Joseph Ippolito, MD, PhD
Washington University School of Medicine
Department of Radiology
Campus Box 8131
660 S.Euclid Ave
St. Louis, MO 63110
Assistant Professor of Radiology
Medical Director, Center for Clinical Imaging Research
Co-Director, Diagnostic Radiology Residency Research Track
Washington University School of Medicine; Saint Louis, MO; Doctor of Medicine and Doctor of Philosophy in Molecular Biophysics, May 2007
Cornell University; Ithaca, NY; Bachelor of Science (Highest Honors with Distinction), May 1998
Ippolito's lab, centered in cancer metabolism, aims to establish a workflow that merges clinical metabolic imaging (e.g., hyperpolarized MRI, PET, CT), metabolomics, and metabolically-driven therapeutics to develop new paradigms in precision medicine. The goal is to identify key metabolic pathways that support metabolic compartments in tumors, understand how nutrients are shared among these compartments, and develop / repurpose imaging methods and therapeutics that can target these compartments. The lab currently has two major projects:
- Preclinical, translational, and clinical investigations into sex differences in cancer metabolism:
In cancers throughout the body, males not only have a higher incidence, but higher mortality than women. Although the reason for this is not yet clear, sex differences in nutrient uptake and metabolism are seen early in development and are carried into adulthood. Ippolito's group is identifying specific metabolic pathways that underlie this phenomenon, operating under the hypothesis that sex differences in nutrient uptake and metabolism underlie sex differences in survival. To accomplish this, they are using novel mouse models to study sex differences in brain tumors in combination with stable isotopes, mass spectrometry, NMR, and metabolic PET tracers to understand sex differences in cancer metabolism from both a tumor-centric and body-centric approach. On the clinical end, they are developing ways to assess prognostic sex differences in both tumor and patient metabolism with imaging using PET, MRI, and CT. They have successfully developed new obesity metrics with abdominal CT to predict sex-specific outcomes in renal cell carcinoma patients and are using these methods to identify sex differences in outcomes in patients with other cancers.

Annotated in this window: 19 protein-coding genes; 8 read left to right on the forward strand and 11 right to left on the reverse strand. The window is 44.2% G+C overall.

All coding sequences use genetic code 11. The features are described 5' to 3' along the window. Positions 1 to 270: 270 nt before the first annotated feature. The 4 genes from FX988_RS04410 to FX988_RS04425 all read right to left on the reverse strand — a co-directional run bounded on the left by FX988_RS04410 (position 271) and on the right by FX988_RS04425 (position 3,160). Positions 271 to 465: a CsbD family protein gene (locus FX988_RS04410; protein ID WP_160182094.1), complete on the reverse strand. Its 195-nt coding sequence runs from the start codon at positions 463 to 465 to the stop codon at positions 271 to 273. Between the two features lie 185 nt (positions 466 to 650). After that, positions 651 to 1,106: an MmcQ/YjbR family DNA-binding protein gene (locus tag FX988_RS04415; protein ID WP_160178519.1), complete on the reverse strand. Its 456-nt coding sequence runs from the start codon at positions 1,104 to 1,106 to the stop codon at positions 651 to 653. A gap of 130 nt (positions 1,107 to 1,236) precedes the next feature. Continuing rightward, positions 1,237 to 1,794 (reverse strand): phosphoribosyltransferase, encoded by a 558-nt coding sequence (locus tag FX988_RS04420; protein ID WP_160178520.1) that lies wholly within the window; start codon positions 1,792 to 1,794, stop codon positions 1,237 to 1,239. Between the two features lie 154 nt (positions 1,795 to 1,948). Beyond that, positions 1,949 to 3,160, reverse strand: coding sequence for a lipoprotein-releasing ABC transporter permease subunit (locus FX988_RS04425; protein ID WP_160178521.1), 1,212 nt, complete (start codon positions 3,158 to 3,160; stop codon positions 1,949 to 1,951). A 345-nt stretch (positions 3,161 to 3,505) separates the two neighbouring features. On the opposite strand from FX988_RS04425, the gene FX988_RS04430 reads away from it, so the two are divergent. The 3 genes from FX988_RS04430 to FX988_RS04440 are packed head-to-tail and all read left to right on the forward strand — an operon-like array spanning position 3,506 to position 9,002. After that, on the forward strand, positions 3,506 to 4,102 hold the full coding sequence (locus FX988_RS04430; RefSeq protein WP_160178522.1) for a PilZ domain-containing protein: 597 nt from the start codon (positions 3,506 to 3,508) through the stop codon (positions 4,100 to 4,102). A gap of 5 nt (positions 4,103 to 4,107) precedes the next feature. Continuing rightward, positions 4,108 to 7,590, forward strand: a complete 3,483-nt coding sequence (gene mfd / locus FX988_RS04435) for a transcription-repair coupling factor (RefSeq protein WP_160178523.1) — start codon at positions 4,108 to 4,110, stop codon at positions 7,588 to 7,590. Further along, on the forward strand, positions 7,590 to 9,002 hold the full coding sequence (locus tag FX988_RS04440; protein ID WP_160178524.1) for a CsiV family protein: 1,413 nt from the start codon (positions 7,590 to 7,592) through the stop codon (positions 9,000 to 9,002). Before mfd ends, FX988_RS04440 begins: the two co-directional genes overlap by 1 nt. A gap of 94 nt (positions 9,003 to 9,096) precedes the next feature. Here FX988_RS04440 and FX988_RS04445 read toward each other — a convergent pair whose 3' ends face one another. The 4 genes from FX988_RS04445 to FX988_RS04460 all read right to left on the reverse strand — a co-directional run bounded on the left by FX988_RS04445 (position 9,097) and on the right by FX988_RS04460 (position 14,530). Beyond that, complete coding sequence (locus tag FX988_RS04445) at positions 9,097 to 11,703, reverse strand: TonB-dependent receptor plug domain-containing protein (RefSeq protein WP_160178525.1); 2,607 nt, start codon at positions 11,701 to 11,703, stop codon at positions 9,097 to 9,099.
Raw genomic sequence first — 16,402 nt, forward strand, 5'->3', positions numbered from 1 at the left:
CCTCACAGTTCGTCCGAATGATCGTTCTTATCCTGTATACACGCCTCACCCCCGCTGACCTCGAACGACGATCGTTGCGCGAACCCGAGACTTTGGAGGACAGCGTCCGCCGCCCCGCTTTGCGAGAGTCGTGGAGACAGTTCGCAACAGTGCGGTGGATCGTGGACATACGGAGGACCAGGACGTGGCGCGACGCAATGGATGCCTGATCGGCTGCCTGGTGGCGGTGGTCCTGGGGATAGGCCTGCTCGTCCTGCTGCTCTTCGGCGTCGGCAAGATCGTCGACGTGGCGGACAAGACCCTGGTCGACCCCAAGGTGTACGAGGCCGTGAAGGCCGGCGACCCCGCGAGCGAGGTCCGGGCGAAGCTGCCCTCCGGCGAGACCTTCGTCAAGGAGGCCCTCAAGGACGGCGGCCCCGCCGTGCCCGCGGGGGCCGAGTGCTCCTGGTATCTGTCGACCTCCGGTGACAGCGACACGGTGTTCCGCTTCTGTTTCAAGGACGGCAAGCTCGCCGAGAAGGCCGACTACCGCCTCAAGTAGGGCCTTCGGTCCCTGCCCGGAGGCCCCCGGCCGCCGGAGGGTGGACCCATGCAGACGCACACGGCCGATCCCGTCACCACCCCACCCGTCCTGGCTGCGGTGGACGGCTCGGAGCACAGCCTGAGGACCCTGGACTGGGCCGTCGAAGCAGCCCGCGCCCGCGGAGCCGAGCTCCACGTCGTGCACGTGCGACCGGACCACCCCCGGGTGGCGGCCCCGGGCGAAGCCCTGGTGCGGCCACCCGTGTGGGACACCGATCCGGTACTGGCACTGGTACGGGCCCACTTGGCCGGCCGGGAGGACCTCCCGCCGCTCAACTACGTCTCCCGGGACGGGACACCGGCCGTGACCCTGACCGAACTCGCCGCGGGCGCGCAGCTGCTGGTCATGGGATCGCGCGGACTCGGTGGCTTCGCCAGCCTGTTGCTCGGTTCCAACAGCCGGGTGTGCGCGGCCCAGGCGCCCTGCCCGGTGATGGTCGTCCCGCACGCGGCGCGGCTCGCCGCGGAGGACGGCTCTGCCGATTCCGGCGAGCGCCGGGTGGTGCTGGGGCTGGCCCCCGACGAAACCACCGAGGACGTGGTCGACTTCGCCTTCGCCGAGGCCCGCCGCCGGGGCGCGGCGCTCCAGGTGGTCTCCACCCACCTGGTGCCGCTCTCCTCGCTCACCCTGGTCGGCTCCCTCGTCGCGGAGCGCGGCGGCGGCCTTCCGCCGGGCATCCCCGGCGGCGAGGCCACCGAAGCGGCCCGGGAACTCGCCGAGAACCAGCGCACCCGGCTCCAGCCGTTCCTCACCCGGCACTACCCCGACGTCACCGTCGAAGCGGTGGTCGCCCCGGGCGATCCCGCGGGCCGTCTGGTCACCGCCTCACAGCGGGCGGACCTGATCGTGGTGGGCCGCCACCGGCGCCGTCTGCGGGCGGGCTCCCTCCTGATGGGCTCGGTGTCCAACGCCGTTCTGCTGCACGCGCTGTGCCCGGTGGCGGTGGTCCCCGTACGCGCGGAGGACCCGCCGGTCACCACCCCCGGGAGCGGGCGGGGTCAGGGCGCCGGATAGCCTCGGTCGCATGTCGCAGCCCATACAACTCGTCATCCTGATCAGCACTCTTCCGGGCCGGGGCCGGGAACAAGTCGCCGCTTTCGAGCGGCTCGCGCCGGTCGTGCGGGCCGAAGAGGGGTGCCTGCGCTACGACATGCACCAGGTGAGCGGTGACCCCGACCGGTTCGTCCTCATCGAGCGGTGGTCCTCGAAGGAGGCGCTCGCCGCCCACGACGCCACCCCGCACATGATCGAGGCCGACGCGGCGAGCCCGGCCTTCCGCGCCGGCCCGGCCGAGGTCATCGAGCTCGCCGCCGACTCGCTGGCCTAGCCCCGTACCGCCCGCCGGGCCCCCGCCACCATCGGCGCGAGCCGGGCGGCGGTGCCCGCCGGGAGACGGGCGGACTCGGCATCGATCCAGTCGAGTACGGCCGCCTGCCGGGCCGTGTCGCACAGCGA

- Preclinical, translational, and clinical investigations into neuroendocrine prostate cancer metabolism:
Neuroendocrine prostate cancer (NEPC) is an aggressive, lethal disease that is resistant to conventional therapies. Moreover, there is emerging evidence that anti-androgen therapies used to treat conventional prostate adenocarcinoma can elicit a molecular conversion from adenocarcinoma to NEPC. Ippolito's lab has investigated this phenomenon for many years and has elucidated several metabolic pathways believed enhance the aggressive characteristics of this disease. The lab is using metabolomics-based methods with stable isotopes, mass spectrometry and NMR in conjunction with new metabolic PET tracers (e.g. [11C] lactate) to identify how these cells utilize nutrients besides glucose and how specific combinations of diet and therapeutics can be used to exploit vulnerabilities in this lethal cancer.
For an up to date list of Ippolito’s publications please see his entry on PubMed.